Posted: Thu 18th Jul 2019

Updated: Thu 18th Jul

Steam set to rise over Deeside as commissioning work gets underway at Parc Adfer ‘waste-to-energy’ plant.

News and Info from Deeside, Flintshire, North Wales
This article is old - Published: Thursday, Jul 18th, 2019

Commissioning work at the Parc Adfer site on Deeside Industrial Park has got underway ahead of the incinerator or ‘waste-to-energy’ plant becoming fully operational later this year.

Once it is up and running, the plant will be able to process up to 200,000 tonnes of non-recyclable rubbish a year taken from five local authority areas across north Wales.

Beginning this week, a steam venting exercise will take place as part of commissioning process for the plant which, officials say may increase noise levels locally.

A spokesperson for Wheelabrator, the US based firm behind the project, said:


“The exercise may from time to time result in elevated noise levels and visible steam at day time for no more than 10 minutes at a time, no more than three times a day, starting this week for a period of 4 to 12 weeks.

During the exercise, the boiler will be heated to produce steam that will run the turbine generator when the facility is fully operational.

Before the steam can be used to power the turbine, however, the internal pipework must be flushed through to dislodge any grit remaining from the construction phase.

The steam used to flush the pipework will simply be vented, rather than used to turn turbine.

During this time, purified water vapor may be visible and additional noise may be possible for the brief periods described above.

Steam venting is a safe yet vital part of constructing an ERF. The venting, and its minor effects, only take place during commissioning and on rare occasions during operations.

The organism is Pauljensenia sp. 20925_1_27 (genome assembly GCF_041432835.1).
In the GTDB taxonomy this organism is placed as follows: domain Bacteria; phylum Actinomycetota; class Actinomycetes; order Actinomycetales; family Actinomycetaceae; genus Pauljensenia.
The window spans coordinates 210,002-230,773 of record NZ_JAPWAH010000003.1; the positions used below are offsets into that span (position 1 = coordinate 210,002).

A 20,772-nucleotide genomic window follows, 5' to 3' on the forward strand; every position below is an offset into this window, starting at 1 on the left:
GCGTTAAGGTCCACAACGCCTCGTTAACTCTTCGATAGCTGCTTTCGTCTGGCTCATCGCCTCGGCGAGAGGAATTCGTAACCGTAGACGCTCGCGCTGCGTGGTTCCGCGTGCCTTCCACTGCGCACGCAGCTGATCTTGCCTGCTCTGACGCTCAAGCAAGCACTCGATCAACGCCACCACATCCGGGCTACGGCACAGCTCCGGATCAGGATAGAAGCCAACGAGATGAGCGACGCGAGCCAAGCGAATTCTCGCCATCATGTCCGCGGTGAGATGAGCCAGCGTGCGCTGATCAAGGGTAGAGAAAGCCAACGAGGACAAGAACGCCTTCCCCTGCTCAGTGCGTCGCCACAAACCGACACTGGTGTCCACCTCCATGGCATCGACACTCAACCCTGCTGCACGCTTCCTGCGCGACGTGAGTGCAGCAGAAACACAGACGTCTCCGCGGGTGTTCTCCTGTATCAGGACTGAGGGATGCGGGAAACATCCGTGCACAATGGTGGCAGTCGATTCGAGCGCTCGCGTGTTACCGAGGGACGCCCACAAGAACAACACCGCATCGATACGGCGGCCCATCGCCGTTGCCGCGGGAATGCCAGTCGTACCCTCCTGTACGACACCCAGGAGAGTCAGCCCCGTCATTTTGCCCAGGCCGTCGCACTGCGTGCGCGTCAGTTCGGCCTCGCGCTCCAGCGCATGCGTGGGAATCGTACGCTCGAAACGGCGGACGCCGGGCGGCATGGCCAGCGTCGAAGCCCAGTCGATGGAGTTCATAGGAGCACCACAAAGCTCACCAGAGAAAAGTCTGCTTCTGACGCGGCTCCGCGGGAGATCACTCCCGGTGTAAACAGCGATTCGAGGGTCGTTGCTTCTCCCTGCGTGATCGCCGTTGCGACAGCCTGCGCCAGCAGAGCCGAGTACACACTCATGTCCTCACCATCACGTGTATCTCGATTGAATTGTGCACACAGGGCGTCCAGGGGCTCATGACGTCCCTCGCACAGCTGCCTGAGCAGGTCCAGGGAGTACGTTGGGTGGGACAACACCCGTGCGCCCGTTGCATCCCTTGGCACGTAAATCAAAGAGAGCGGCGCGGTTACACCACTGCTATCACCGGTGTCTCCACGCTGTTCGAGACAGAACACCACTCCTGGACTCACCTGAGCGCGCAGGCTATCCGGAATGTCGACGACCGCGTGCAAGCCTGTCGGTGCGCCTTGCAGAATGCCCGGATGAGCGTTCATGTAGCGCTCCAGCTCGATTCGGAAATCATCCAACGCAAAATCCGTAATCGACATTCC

Nonetheless, we apologise to our neighbours in advance for any inconvenience this process may cause.”

Reassurances have been given that strict monitoring will be put in place to assess pollution levels from the incinerator once it is up and running.

Flintshire Council, which is overseeing the project, outlined how it will keep a close eye on particle emissions from the facility.

Speaking in May, deputy council leader Carolyn Thomas said Wheelabrator Technologies will be asked to carry out more tests than normally required, she said:

“The new facility will provide a modern, safe and cost-effective process for treating non-recyclable waste in accordance with national policy and diverting it from landfill.

Recent changes to the monitoring regime mean that from January 2020 operators of energy from waste facilities will be required to report specifically on emissions of Particulate Matter 2.5 as well as other particulate matter.

The North Wales Residual Waste Joint Committee discussed the issue of reporting on PM2.5 at a recent meeting and recommended that the partnership instruct Wheelabrator Technologies to carry out these tests more frequently than the permit requires.

That’s to give some assurances to the surrounding communities.”

During the construction phase of Parc Adfer, around 400 people have been employed to make sure the plant is finished. It has been estimated that it will generate enough renewable energy to power more than 30,000 homes.

A total of 34 new jobs are also set to be created ranging from plant management to operational, technical and administrative roles.



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